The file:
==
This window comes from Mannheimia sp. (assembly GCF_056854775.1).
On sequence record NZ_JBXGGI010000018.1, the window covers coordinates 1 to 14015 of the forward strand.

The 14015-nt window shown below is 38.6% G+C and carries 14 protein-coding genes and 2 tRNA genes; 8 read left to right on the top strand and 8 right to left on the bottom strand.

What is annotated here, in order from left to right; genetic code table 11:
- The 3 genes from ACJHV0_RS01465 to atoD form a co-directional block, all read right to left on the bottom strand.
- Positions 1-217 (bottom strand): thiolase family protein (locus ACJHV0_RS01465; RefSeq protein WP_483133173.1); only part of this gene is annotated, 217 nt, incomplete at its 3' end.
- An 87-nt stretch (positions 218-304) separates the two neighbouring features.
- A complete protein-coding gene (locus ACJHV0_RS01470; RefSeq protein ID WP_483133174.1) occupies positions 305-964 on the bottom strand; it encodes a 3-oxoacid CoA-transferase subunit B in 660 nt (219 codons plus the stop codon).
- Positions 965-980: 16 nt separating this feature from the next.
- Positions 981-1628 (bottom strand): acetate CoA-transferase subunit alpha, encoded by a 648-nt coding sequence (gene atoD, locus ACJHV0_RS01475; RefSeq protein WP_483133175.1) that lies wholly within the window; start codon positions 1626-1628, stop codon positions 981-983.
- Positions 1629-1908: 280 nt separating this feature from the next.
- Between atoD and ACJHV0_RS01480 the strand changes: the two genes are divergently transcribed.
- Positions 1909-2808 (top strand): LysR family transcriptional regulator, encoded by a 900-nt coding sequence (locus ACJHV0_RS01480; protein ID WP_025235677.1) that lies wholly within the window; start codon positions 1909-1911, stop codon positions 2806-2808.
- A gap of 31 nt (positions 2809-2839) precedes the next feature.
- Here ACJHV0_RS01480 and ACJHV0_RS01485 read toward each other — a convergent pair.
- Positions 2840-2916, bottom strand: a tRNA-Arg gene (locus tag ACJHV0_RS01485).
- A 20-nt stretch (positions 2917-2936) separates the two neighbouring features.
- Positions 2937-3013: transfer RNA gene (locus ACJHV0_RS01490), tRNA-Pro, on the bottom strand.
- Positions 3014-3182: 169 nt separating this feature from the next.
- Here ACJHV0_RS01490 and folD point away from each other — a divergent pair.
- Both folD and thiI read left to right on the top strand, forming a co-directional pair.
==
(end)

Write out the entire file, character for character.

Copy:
This window comes from Mannheimia sp. (assembly GCF_056854775.1).
On sequence record NZ_JBXGGI010000018.1, the window covers coordinates 1 to 14015 of the forward strand.

The 14015-nt window shown below is 38.6% G+C and carries 14 protein-coding genes and 2 tRNA genes; 8 read left to right on the top strand and 8 right to left on the bottom strand.

What is annotated here, in order from left to right; genetic code table 11:
- The 3 genes from ACJHV0_RS01465 to atoD form a co-directional block, all read right to left on the bottom strand.
- Positions 1-217 (bottom strand): thiolase family protein (locus ACJHV0_RS01465; RefSeq protein WP_483133173.1); only part of this gene is annotated, 217 nt, incomplete at its 3' end.
- An 87-nt stretch (positions 218-304) separates the two neighbouring features.
- A complete protein-coding gene (locus ACJHV0_RS01470; RefSeq protein ID WP_483133174.1) occupies positions 305-964 on the bottom strand; it encodes a 3-oxoacid CoA-transferase subunit B in 660 nt (219 codons plus the stop codon).
- Positions 965-980: 16 nt separating this feature from the next.
- Positions 981-1628 (bottom strand): acetate CoA-transferase subunit alpha, encoded by a 648-nt coding sequence (gene atoD, locus ACJHV0_RS01475; RefSeq protein WP_483133175.1) that lies wholly within the window; start codon positions 1626-1628, stop codon positions 981-983.
- Positions 1629-1908: 280 nt separating this feature from the next.
- Between atoD and ACJHV0_RS01480 the strand changes: the two genes are divergently transcribed.
- Positions 1909-2808 (top strand): LysR family transcriptional regulator, encoded by a 900-nt coding sequence (locus ACJHV0_RS01480; protein ID WP_025235677.1) that lies wholly within the window; start codon positions 1909-1911, stop codon positions 2806-2808.
- A gap of 31 nt (positions 2809-2839) precedes the next feature.
- Here ACJHV0_RS01480 and ACJHV0_RS01485 read toward each other — a convergent pair.
- Positions 2840-2916, bottom strand: a tRNA-Arg gene (locus tag ACJHV0_RS01485).
- A 20-nt stretch (positions 2917-2936) separates the two neighbouring features.
- Positions 2937-3013: transfer RNA gene (locus ACJHV0_RS01490), tRNA-Pro, on the bottom strand.
- Positions 3014-3182: 169 nt separating this feature from the next.
- Here ACJHV0_RS01490 and folD point away from each other — a divergent pair.
- Both folD and thiI read left to right on the top strand, forming a co-directional pair.